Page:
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Effects of a brief intervention for reducing violence and alcohol misuse among adolescents: a randomized trial
Maureen A. Walton, Stephen T. Chermack, Jean T. Shope, Raymond Bingham, Marc A. Zimmerman, Frederic C. Blow, Rebecca M. Cunningham
JAMA 2010, Volume 304, pages 527–535
A leading cause of mortality and morbidity in adolescents is violence, and adolescents seeking care in the emergency department are an important population for injury prevention based on increased risk for problems related to alcohol and violence. The objective of this US study was to assess the efficacy of single-session brief interventions addressing violence and alcohol among adolescents with self-reported alcohol use and aggression who sought acute general emergency department care. Data were collected for interventions delivered by a therapist or by stand-alone interactive animated program delivered by a computer. The authors found that brief interventions delivered by a therapist in this setting were associated with a clinically meaningful reduction in the occurrence of violence. To prevent severe peer aggression in 1 adolescent, only 8 at-risk adolescents (with past year alcohol use and aggression) would need to receive the brief intervention delivered by a therapist. At 6 months, participants in the therapist and computer conditions were less likely to report alcohol-related consequences than controls. Especially if designed to be easily incorporated into emergency department practice, these approaches can result in substantial public health benefits.
Patient-provider concordance with behavioral change goals drives measures of motivational interviewing consistency07/22/2015 - 09:23
Laws MB et al. Patient Educ Couns 2015
There is an extensive evidence base for the effectiveness of motivational interviewing (MI) in behavioral counseling by trained practitioners. However, evaluation of MI techniques in regular medical practice has been more limited. The authors present data addressing the relationship between patient concordance with provider behavioral change goals and measured MI consistency from two studies of primary care, study participants were people with HIV. Studies of behavioral change counseling by trained MI practitioners have supported the effect of clinician talk in evoking client change talk. However, this may not be as feasible in the context of medical encounters with lightly trained providers. The study findings suggest that medical providers should be mindful that it is more difficult to maintain MI consistency with resistant patients, while this is precisely the situation in which MI technique is posited to be most useful. Training in MI for medical providers should emphasize this point. However, it may be that MI as such is not really applicable to very brief conversations with resistant patients, and that medical encounters require a modified approach.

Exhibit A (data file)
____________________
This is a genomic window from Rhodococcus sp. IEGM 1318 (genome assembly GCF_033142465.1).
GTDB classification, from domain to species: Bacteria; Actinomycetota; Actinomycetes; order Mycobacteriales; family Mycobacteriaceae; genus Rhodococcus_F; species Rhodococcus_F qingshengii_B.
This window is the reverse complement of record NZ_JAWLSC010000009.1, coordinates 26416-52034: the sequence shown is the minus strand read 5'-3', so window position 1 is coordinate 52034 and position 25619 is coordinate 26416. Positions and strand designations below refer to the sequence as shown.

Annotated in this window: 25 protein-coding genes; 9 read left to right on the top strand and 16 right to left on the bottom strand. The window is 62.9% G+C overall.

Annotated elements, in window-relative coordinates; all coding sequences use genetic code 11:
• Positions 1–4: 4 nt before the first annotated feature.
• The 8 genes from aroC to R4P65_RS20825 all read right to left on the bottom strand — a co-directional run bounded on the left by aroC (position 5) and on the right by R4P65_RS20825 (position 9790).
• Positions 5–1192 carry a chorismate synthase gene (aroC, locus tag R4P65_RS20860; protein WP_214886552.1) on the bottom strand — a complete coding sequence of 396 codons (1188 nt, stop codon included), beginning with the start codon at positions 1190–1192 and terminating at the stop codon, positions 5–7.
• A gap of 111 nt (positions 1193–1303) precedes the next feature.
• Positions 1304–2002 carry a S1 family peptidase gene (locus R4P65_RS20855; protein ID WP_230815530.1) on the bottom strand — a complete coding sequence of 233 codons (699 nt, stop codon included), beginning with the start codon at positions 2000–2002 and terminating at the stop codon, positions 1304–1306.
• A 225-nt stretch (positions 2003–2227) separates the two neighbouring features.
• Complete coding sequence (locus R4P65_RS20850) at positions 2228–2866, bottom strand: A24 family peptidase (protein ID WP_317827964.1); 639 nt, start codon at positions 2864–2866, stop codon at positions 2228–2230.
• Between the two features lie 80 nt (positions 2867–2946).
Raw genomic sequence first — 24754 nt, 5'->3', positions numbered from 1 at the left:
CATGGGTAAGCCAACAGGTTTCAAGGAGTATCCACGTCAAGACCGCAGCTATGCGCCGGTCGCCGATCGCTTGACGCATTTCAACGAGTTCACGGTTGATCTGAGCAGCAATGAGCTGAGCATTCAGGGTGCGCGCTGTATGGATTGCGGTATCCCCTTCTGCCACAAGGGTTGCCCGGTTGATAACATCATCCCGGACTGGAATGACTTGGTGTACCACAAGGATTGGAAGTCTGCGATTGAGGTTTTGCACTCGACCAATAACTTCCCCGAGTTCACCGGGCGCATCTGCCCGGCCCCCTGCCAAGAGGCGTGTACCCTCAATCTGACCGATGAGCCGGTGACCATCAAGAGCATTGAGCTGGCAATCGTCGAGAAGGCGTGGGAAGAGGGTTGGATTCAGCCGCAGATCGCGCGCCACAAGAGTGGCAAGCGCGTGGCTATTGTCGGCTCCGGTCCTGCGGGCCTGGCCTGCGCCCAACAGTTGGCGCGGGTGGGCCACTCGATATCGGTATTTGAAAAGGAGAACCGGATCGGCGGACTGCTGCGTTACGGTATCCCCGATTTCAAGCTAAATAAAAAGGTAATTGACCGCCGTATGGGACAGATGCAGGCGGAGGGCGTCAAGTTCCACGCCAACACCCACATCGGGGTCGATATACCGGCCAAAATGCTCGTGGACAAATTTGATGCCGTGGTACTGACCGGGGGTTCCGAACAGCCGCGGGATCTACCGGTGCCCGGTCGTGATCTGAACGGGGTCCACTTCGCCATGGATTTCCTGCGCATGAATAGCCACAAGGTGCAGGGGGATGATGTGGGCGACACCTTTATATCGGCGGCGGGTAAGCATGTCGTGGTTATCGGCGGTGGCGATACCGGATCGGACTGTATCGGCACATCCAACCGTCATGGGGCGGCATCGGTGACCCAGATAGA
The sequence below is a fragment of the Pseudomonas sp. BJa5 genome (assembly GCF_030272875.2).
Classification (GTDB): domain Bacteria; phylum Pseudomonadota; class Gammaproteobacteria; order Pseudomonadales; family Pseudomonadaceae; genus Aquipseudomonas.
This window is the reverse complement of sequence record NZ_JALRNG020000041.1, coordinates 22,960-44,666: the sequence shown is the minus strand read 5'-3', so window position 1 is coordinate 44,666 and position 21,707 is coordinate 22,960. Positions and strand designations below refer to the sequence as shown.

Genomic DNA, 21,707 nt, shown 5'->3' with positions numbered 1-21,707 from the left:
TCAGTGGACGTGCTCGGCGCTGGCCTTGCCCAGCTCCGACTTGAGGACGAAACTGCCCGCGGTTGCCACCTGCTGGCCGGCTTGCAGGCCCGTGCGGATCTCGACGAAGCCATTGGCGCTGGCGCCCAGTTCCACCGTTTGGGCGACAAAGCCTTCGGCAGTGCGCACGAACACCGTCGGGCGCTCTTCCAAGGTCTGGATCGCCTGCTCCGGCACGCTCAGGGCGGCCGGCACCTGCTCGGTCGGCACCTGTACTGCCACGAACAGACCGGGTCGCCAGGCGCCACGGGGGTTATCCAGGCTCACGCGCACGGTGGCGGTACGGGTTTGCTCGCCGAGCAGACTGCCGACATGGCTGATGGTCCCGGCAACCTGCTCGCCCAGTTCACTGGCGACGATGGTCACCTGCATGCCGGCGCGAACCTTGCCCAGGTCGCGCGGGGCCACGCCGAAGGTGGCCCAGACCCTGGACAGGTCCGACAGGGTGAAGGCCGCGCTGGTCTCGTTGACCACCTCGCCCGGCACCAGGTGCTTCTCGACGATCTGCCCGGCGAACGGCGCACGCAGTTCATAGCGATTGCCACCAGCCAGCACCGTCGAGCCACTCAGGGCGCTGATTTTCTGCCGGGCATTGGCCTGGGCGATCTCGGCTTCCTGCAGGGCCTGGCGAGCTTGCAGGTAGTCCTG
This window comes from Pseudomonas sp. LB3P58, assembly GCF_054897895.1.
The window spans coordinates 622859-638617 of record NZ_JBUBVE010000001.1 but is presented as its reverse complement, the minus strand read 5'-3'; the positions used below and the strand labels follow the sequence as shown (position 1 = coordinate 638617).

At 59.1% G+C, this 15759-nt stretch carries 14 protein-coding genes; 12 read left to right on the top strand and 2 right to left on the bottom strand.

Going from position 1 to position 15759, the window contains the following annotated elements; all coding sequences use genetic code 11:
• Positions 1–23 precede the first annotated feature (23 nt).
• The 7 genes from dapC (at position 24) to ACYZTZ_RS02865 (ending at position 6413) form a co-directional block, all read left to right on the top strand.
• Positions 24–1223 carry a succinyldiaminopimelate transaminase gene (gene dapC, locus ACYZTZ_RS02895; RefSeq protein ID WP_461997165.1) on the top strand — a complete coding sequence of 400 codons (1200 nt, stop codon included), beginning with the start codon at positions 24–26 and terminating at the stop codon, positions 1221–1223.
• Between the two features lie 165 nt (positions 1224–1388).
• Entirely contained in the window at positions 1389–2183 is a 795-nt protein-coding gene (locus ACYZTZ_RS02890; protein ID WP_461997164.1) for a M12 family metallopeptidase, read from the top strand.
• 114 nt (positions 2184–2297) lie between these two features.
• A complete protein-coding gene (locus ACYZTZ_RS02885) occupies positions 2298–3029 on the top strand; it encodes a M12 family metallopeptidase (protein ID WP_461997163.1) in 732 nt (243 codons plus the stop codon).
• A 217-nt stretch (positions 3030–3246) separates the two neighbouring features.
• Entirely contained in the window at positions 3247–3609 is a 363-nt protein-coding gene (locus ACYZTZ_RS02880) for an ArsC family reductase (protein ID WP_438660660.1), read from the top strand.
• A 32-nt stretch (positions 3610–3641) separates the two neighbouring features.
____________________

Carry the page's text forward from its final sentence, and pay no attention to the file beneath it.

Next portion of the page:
- 07/22/2015 - 09:22
Tanner-Smith EE et al.
J Subst Abuse Treat 2015
The authors performed a meta-analysis synthesizing findings from 185 experimental and quasi-experimental independent study samples that examined the effects of brief alcohol interventions on alcohol-related outcomes for adolescents and young adults who were not seeking treatment. The study results indicate that participants who received brief alcohol interventions reduced their alcohol consumption between 1.0 and 1.3 drinking days per month, relative to control participants, who reported an average of 6.2 drinking days per month at baseline. The effects of brief alcohol interventions persisted for up to 1 year after the end of the interventions. Although the magnitude of the effects is generally modest, the brevity and low cost of these interventions allow them to be applied on a relatively large scale where they may add incrementally to the influences that deter risky drinking among youth. Even modest reductions in alcohol consumption may have lasting benefits for youth during these critical developmental periods where progression to alcohol use disorders begins.
- 07/22/2015 - 09:22
Satre DD et al. J Subst Abuse Treat 2013
The authors examined the efficacy of a motivational interviewing (MI) intervention to reduce hazardous drinking and drug use among depression patients as an adjunct to usual care in an outpatient psychiatry clinic setting. The intervention consisted of one 45-minute in-person motivational interviewing session followed by two 15-minute telephone “booster” sessions. At three months, patients who had received MI intervention were significantly less likely than controls to report any hazardous drinking in the prior 30 days: 60.0% vs. 81.8%. No impact was found for the intervention on cannabis use or depression symptoms. The study findings have implications for the development of appropriate alcohol interventions, which are integral to the delivery of effective psychiatric services, in which patients frequently present with alcohol and drug use in addition to major depression.
Part 1 of lecture series Alcohol dependence and sleep disruption
Part 2 of lecture series Alcohol dependence and sleep disruption
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